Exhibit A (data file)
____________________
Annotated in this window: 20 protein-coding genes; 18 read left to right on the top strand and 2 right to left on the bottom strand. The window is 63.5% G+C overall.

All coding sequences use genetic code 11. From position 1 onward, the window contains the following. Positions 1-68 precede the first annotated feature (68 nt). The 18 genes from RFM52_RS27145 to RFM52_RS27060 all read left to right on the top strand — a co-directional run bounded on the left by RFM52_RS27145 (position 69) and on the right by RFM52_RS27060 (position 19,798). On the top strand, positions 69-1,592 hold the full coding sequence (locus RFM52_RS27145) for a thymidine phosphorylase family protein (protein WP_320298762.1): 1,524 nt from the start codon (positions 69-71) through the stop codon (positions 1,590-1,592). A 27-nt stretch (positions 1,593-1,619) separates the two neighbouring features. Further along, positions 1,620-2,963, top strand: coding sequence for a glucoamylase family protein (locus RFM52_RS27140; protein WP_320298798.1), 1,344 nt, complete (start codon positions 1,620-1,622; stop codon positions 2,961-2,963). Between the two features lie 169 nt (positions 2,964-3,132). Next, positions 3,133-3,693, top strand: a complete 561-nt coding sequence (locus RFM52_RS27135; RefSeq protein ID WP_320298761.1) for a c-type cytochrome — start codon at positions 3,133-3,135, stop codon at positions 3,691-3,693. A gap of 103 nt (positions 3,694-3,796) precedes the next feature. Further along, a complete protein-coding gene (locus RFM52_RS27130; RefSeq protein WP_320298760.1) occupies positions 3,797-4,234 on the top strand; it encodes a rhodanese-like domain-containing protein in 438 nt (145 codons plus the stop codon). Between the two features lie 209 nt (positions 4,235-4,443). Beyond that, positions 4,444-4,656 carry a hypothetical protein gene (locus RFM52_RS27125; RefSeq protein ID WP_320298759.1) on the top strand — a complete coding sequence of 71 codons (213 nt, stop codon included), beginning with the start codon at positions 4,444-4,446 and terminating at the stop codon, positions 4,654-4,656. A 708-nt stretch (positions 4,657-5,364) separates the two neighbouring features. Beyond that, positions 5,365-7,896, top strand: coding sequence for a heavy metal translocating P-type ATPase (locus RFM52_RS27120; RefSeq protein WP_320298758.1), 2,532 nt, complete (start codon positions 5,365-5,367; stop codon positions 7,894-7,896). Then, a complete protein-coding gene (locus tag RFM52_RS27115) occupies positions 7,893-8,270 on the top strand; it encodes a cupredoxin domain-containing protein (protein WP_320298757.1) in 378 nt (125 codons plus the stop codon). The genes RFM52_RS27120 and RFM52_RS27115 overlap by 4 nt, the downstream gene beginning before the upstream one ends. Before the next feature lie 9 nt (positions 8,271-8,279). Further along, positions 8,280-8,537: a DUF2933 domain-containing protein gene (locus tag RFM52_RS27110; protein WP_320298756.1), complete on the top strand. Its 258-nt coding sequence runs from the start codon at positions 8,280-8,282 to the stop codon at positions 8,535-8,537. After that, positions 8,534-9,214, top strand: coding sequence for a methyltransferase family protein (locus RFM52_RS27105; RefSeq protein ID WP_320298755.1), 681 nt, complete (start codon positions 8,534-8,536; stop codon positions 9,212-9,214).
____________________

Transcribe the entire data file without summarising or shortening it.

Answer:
Annotated in this window: 20 protein-coding genes; 18 read left to right on the top strand and 2 right to left on the bottom strand. The window is 63.5% G+C overall.

All coding sequences use genetic code 11. From position 1 onward, the window contains the following. Positions 1-68 precede the first annotated feature (68 nt). The 18 genes from RFM52_RS27145 to RFM52_RS27060 all read left to right on the top strand — a co-directional run bounded on the left by RFM52_RS27145 (position 69) and on the right by RFM52_RS27060 (position 19,798). On the top strand, positions 69-1,592 hold the full coding sequence (locus RFM52_RS27145) for a thymidine phosphorylase family protein (protein WP_320298762.1): 1,524 nt from the start codon (positions 69-71) through the stop codon (positions 1,590-1,592). A 27-nt stretch (positions 1,593-1,619) separates the two neighbouring features. Further along, positions 1,620-2,963, top strand: coding sequence for a glucoamylase family protein (locus RFM52_RS27140; protein WP_320298798.1), 1,344 nt, complete (start codon positions 1,620-1,622; stop codon positions 2,961-2,963). Between the two features lie 169 nt (positions 2,964-3,132). Next, positions 3,133-3,693, top strand: a complete 561-nt coding sequence (locus RFM52_RS27135; RefSeq protein ID WP_320298761.1) for a c-type cytochrome — start codon at positions 3,133-3,135, stop codon at positions 3,691-3,693. A gap of 103 nt (positions 3,694-3,796) precedes the next feature. Further along, a complete protein-coding gene (locus RFM52_RS27130; RefSeq protein WP_320298760.1) occupies positions 3,797-4,234 on the top strand; it encodes a rhodanese-like domain-containing protein in 438 nt (145 codons plus the stop codon). Between the two features lie 209 nt (positions 4,235-4,443). Beyond that, positions 4,444-4,656 carry a hypothetical protein gene (locus RFM52_RS27125; RefSeq protein ID WP_320298759.1) on the top strand — a complete coding sequence of 71 codons (213 nt, stop codon included), beginning with the start codon at positions 4,444-4,446 and terminating at the stop codon, positions 4,654-4,656. A 708-nt stretch (positions 4,657-5,364) separates the two neighbouring features. Beyond that, positions 5,365-7,896, top strand: coding sequence for a heavy metal translocating P-type ATPase (locus RFM52_RS27120; RefSeq protein WP_320298758.1), 2,532 nt, complete (start codon positions 5,365-5,367; stop codon positions 7,894-7,896). Then, a complete protein-coding gene (locus tag RFM52_RS27115) occupies positions 7,893-8,270 on the top strand; it encodes a cupredoxin domain-containing protein (protein WP_320298757.1) in 378 nt (125 codons plus the stop codon). The genes RFM52_RS27120 and RFM52_RS27115 overlap by 4 nt, the downstream gene beginning before the upstream one ends. Before the next feature lie 9 nt (positions 8,271-8,279). Further along, positions 8,280-8,537: a DUF2933 domain-containing protein gene (locus tag RFM52_RS27110; protein WP_320298756.1), complete on the top strand. Its 258-nt coding sequence runs from the start codon at positions 8,280-8,282 to the stop codon at positions 8,535-8,537. After that, positions 8,534-9,214, top strand: coding sequence for a methyltransferase family protein (locus RFM52_RS27105; RefSeq protein ID WP_320298755.1), 681 nt, complete (start codon positions 8,534-8,536; stop codon positions 9,212-9,214).